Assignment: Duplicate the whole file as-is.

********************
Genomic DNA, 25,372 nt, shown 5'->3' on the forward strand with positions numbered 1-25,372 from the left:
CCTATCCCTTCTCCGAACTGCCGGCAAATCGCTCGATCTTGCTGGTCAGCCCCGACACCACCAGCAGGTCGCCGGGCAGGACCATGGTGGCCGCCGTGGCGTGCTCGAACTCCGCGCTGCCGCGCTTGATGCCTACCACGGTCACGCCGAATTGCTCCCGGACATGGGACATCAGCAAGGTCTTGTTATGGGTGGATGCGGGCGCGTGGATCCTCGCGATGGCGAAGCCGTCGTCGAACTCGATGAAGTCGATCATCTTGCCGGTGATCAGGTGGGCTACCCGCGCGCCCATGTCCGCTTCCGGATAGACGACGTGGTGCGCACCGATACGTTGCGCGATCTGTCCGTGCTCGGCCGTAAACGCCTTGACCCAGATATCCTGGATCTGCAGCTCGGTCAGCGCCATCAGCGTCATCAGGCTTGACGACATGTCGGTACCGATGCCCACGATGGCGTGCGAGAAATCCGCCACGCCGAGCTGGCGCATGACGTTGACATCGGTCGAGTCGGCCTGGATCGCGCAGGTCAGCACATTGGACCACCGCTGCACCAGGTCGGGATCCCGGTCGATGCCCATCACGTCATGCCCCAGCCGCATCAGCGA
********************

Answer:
Genomic DNA, 25,372 nt, shown 5'->3' on the forward strand with positions numbered 1-25,372 from the left:
CCTATCCCTTCTCCGAACTGCCGGCAAATCGCTCGATCTTGCTGGTCAGCCCCGACACCACCAGCAGGTCGCCGGGCAGGACCATGGTGGCCGCCGTGGCGTGCTCGAACTCCGCGCTGCCGCGCTTGATGCCTACCACGGTCACGCCGAATTGCTCCCGGACATGGGACATCAGCAAGGTCTTGTTATGGGTGGATGCGGGCGCGTGGATCCTCGCGATGGCGAAGCCGTCGTCGAACTCGATGAAGTCGATCATCTTGCCGGTGATCAGGTGGGCTACCCGCGCGCCCATGTCCGCTTCCGGATAGACGACGTGGTGCGCACCGATACGTTGCGCGATCTGTCCGTGCTCGGCCGTAAACGCCTTGACCCAGATATCCTGGATCTGCAGCTCGGTCAGCGCCATCAGCGTCATCAGGCTTGACGACATGTCGGTACCGATGCCCACGATGGCGTGCGAGAAATCCGCCACGCCGAGCTGGCGCATGACGTTGACATCGGTCGAGTCGGCCTGGATCGCGCAGGTCAGCACATTGGACCACCGCTGCACCAGGTCGGGATCCCGGTCGATGCCCATCACGTCATGCCCCAGCCGCATCAGCGA